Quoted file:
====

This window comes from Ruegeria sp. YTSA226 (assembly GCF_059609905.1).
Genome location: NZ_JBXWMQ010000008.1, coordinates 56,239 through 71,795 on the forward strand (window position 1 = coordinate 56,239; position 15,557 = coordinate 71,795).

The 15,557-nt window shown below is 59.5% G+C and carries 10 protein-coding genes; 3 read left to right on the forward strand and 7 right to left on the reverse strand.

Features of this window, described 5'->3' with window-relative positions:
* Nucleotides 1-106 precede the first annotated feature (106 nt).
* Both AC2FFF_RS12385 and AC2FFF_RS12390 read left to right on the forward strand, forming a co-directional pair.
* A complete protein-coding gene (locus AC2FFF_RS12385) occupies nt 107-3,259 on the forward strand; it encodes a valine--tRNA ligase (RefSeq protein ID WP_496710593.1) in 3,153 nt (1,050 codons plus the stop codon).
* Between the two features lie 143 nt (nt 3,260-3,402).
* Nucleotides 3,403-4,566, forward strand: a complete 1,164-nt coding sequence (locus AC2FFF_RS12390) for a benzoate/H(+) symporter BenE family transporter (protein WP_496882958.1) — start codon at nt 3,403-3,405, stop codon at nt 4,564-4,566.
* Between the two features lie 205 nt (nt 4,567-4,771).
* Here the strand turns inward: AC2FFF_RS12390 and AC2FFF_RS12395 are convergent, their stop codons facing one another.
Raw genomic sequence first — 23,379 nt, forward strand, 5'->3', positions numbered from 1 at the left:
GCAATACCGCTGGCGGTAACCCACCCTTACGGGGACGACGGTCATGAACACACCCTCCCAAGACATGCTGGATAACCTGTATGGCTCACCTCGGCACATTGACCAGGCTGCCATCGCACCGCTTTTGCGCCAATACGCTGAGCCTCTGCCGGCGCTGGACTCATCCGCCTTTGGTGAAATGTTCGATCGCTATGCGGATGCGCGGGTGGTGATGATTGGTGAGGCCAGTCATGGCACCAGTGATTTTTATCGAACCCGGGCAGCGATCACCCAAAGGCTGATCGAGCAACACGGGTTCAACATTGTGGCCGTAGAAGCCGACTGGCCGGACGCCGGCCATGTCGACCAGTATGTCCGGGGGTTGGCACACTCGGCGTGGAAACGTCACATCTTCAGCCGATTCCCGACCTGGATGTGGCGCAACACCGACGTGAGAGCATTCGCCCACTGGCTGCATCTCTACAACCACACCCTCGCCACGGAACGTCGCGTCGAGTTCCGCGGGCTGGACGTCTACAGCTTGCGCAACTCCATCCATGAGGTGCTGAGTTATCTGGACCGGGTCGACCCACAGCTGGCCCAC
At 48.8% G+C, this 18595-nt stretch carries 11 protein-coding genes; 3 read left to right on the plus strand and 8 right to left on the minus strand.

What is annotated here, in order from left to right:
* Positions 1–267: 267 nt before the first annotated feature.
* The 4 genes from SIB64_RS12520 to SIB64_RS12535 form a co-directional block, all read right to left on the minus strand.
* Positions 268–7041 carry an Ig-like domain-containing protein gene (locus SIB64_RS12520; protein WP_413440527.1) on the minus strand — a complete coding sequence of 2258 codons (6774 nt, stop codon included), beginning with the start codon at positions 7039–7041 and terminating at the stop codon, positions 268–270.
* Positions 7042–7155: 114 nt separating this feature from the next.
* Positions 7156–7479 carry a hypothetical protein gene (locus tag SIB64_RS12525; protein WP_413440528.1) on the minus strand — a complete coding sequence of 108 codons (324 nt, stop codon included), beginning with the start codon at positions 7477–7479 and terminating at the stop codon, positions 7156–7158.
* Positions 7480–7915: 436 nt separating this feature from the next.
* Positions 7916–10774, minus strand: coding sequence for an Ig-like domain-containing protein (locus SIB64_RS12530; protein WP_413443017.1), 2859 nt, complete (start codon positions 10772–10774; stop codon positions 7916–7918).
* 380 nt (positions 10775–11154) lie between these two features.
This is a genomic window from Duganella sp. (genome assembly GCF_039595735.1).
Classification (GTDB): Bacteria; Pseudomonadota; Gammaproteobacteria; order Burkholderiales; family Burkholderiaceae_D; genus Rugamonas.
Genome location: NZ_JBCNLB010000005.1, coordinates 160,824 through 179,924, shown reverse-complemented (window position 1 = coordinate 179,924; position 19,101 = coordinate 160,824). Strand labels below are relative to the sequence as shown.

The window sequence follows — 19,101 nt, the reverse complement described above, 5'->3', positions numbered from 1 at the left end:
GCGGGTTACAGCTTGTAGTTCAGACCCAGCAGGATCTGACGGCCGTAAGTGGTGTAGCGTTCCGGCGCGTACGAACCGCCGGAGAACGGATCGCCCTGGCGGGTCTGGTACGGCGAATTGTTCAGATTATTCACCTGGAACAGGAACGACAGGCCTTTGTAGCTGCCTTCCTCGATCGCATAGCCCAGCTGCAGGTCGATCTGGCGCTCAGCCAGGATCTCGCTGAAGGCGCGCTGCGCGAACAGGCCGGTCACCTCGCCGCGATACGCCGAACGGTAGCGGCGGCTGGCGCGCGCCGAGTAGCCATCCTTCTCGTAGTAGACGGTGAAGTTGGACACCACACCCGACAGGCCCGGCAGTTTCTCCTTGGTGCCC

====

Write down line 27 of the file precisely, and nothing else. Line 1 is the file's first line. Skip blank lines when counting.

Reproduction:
The window sequence follows — 19,101 nt, the reverse complement described above, 5'->3', positions numbered from 1 at the left end: